Chime: Okay, well let’s, let’s play devil’s advocate here. I’ll be team Sarah and you be team Jonah.
Mary: Okay, let’s go. You start team Sarah.
Chime: Okay. Over here in Camp Sarah, we think it’s in the two thousands here. It’s not the 18 hundreds anymore. You can’t tell women what to do and what to wear and who they can be friends with and what genders they can be friends with and all of those types of things because you can’t do that anymore. Also Sarah was a surfer before they got together. Professionally surfer and model. Before they got together, they get together, he’s got some feelings about it. And so he says, well, you can’t do those things anymore cause they don’t make me feel good. Which is crazy, crazy that you would ask that of someone. Also, he’s giving our ultimatums, if you don’t change these things of who you were and who you are, then I’m going to end this relationship and that there’s some emotional abusiveness to having these ultimatums and their dialogue and conversations with each other. So he is threatening to leave her. He also is, I believe, older than she is. He has more fame than she does. He has more money than she does, so there is inherently a power shift in that relationship that favors him. He has more power in that relationship. And so he’s using that and some therapy language against her. Also in camp Sarah, she believes that this is her truth and she is allowed to share it in any way, shape, or form that she wants to because this is about her. So she can put it on social media. She can do it a year later and any way she wants.
Mary: Whoa, good perspective taking over there on Team Sarah. I think you did a great job. All right, so lemme share a little bit about what’s going on over here on Team Jonah’s side of things. All right, team Jonah. We think people in a romantic partnership get to negotiate the terms and conditions of their relationship. We see Jonah’s text messages as asking her to consider his feelings, prioritizing their relationship, and an attempt to communicate what he needs in the relationship to repair their trust. Although his words are probably hard to hear, we don’t think they were actually abusive. We believe that all people, including Jonah Hill, get to choose who they want to be in a relationship with and who they do not want to be in a relationship with. And we get to change our minds about that at any part of the relationship for whatever reason. He doesn’t have to deal with this anymore, and he’s trying to respectfully end this relationship team Jonah. Some of us think that it’s actually reasonable to ask our partners not to post sexy pictures of them selves or to friendships with the opposite sex. We think that it’s not fair that women are actually encouraged or celebrated for setting boundaries, but if men do it, then they’re being accused of being emotionally abusive. So over here on Team Jonah, we think that Sarah’s the one who’s out of line for posting these private conversations onto Instagram and we question her intentions because it’s a year later and Jonah and his current partner just had a baby. So the timing is suss over here.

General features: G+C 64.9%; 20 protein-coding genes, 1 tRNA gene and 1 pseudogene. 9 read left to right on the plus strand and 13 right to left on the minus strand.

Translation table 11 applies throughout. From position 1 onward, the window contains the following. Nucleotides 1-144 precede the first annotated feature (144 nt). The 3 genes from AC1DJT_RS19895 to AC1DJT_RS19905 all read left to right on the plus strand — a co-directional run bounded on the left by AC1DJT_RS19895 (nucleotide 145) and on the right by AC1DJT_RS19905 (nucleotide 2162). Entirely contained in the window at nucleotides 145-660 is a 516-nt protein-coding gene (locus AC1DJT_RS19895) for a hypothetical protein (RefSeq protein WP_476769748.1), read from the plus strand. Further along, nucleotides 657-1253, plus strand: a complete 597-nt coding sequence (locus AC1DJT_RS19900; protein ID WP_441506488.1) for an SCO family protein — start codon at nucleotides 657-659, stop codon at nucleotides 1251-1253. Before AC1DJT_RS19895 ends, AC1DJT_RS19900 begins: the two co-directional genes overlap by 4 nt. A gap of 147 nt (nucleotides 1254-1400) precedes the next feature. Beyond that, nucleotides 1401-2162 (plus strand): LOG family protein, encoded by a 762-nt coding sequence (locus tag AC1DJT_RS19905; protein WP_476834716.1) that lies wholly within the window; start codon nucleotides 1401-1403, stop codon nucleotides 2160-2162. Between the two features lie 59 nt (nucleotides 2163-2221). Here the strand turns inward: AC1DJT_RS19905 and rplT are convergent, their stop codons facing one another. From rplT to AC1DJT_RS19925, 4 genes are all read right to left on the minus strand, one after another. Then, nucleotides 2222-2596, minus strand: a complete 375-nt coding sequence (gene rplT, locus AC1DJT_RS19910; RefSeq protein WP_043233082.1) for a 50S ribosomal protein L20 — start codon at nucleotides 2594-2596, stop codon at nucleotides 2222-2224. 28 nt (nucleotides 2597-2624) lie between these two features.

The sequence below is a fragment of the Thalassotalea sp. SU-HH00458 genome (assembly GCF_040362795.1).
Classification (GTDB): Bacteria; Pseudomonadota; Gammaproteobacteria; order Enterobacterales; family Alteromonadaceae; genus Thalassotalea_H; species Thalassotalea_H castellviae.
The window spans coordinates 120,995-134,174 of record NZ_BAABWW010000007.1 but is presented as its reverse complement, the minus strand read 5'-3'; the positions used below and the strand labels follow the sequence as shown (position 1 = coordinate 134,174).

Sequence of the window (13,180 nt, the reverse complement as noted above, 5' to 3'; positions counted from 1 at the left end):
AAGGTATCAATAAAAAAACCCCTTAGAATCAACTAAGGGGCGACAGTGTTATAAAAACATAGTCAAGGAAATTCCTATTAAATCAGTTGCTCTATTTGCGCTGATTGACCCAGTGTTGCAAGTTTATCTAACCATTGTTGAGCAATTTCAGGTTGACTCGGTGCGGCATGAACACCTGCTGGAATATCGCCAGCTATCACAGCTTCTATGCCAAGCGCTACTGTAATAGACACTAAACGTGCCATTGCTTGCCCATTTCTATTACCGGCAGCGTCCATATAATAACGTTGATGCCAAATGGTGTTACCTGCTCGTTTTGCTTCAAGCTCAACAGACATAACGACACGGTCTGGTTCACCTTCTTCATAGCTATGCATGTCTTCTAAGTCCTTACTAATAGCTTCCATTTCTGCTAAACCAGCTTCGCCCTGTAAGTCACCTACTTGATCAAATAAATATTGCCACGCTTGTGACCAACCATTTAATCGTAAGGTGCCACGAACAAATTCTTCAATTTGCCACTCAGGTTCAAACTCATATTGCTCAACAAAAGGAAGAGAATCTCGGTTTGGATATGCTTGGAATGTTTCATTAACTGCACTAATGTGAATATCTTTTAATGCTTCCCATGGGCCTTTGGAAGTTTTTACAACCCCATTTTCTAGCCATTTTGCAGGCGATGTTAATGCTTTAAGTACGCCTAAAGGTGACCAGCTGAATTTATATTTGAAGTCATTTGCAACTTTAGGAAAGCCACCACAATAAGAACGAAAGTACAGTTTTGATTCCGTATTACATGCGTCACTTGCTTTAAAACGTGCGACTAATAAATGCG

Chime: Yeah. The timing, that’s, that’s one thing.
Mary: Suss over here on Team Jonah. So it seems that Sarah might be the one who’s using therapy language by calling Jonah Narcissistic and is the one who’s publicly shaming him for trying to set boundaries by jumping on this bandwagon of cancel culture, which is just not cool.
Chime: Yeah. All right, so. I think you nailed it. I mean, there’s definitely two teams and camps there, so what’s the verdict? Who’s right?